Anonymous wrote in message news:<firstname.lastname@example.org>... > email@example.com (Mitch Harris) wrote in message news:<firstname.lastname@example.org>...
[NB: I write <<M>> for matrices, <x> for vectors, <<A'>> for the inverse of A, <<A+>> for its transpose and det(A) for its determinant. <<I>> represents the identity.]
> >the determinant is what?
Some interesting facts about determinants: det(<<A>> <<B>>) = det(<<A>>) det(<<B>>) If one row or column of <<A>> consists of all zeroes, det(<<A>>)=0 If any two rows or columns of <<A>> are identical, det(<<A>>)=0 det(a <<A>) = a^n det(<<A>>) for n-by-n matrices det(<<A'>>) = 1/det(<<A>>) provided det(<<A>>) not= 0 in which case <<A'>> doesn't exist det(<<A+>>) = det(<<A>>) det(<<X>> <<A>> <<X'>>) = det(<<A>>) provided det(<<X>>) not= 0
> > >eignevectors are what? > If T(*x*) = (constant)(*x*), then (*x*) is the eigenvector and > (constant [lambda]) is the eigenvalue, right?
A matrix <<A>> represents a linear transformation; call its eigenvalues l_i and the corresponding eigenvectors <x_i>. Then any point which can be written a*<x_i> will transform to the point (l_i)*a*<x_i>; that is, points starting on the line parallel to <x_i> through the origin will stay on that line. The eigenvalue tells you how they move along it. Interestingly, If you apply the transformation <<A>> to any vector <x> a large number of times, the result tends to become parallel to the eigenvector whose corresponding eigenvalue has the largest absolute value (ie: the <x_i> such that |l_i| is greater than for all other l_j).
> I still need to understand what has to be done to solve for the eigenvalues > and eigenvectors though.
If you calculate det(<<A>>-l*<<I>>) for an n-by-n matrix <<A>>, you will get a degree-n polynomial in l; generally you'll be expected to deal with 2-by-2 matrices, so this polynomial is just a quadratic. The solutions of this polynomial are your eigenvalues. The eigenvectors can then be found by solving the problem <<A>> <x_i> = l_i <x_i>; that is (<<A>> - l_i<<I>>)<x_i> = <0> (This is where the expression det(<<A>>-l*<<I>>) for the eigenvalues comes from, BTW)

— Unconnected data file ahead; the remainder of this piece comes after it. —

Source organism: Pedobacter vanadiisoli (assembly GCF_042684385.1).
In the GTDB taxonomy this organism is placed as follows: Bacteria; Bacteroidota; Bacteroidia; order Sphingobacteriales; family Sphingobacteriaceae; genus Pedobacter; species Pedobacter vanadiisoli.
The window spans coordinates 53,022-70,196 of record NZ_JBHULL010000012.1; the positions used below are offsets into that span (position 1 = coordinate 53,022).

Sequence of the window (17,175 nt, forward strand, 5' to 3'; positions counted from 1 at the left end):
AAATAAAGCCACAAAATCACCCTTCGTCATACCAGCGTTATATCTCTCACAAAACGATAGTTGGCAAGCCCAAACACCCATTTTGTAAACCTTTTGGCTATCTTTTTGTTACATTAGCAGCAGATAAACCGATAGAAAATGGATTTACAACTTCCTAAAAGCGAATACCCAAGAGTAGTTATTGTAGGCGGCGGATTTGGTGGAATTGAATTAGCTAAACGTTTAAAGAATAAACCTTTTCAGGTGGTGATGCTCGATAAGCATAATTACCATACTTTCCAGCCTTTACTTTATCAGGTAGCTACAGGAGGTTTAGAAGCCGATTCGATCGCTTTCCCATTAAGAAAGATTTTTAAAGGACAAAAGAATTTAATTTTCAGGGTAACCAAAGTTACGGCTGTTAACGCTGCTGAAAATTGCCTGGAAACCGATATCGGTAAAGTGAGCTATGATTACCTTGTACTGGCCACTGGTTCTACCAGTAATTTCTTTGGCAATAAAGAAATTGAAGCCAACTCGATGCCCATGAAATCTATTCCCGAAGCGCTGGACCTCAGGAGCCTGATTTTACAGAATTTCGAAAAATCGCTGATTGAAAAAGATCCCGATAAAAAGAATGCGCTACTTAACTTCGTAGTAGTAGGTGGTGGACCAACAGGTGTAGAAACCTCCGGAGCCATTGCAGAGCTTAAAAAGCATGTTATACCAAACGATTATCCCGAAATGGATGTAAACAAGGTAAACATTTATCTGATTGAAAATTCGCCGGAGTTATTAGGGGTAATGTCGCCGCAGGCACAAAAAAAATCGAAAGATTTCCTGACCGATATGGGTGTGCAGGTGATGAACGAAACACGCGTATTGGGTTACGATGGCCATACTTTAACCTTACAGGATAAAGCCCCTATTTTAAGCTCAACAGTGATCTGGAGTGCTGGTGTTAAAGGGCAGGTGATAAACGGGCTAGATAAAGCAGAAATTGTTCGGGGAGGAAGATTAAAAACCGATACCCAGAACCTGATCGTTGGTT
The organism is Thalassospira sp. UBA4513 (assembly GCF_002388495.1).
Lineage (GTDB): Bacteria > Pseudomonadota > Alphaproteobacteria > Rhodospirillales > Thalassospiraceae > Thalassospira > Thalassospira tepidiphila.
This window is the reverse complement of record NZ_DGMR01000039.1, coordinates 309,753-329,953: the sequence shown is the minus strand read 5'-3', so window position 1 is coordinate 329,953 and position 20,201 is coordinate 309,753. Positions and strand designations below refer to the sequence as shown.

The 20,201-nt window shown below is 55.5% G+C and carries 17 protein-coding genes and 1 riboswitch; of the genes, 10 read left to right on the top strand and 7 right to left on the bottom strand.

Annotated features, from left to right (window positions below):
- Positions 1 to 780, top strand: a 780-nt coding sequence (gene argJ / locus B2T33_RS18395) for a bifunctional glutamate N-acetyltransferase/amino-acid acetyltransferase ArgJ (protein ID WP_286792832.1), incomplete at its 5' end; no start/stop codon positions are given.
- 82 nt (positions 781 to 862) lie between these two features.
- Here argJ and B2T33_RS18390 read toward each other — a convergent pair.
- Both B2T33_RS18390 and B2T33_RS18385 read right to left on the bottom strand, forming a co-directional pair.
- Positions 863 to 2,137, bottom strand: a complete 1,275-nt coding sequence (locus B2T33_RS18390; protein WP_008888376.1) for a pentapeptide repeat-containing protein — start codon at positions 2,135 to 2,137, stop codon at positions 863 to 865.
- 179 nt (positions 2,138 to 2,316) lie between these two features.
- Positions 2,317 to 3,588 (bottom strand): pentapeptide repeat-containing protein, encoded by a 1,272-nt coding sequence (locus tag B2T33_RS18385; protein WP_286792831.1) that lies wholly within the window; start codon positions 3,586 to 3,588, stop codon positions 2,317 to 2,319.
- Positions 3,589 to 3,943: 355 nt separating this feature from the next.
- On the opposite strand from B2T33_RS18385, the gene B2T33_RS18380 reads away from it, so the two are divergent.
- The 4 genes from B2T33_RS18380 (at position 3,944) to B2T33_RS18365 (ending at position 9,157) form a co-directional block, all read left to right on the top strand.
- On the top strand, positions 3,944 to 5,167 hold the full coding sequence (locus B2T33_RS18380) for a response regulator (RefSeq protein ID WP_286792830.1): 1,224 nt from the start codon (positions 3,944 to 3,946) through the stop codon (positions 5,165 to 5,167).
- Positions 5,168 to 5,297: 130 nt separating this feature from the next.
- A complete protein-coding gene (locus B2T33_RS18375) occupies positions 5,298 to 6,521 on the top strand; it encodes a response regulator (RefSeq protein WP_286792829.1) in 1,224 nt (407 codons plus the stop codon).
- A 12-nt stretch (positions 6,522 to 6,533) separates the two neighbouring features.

Interestingly, if you construct a matrix <<L>> = diag(l_i) from the eigenvalues (that is, the diagonal elements of <<L>> are the l_i; the other elements are zero) and another matrix <<X>> by composing the eigenvectors as columns (that is, each column of <<X>> is one of the eigenvectors), making sure to get the eigenvalues in the same order as the eigenvectors, then <<A>> = <<X>> <<L>> <<X'>> which is a similarity transformation! <<L>> is much easier to work with than <<A>>, so this pays off greatly. In particular you can compute powers easily:
which is far easier to calculate; since <<L>> is diagonal, <<L>>^m just means you raise each of the diagonal elements to the m-th power separately!
> similar > > matrices behave how?) > I don't know what a similar matrix is. Is that where one of them > equals the other times a scalar? If so, how does one determine if two > matrices *are* similar?
Two matrices are similar iff <<A>> = <<X>> <<B>> <<X'>> where <<X>> must obviously be nonsingular (ie: det(<<X>>) not= 0), otherwise <<X'>> doesn't even exist! If <<B>> represents some linear transformation with basis vectors <e_i>, then <<A>> represents the same transformation with the basis vectors <d_i> = <<X>> <e_i>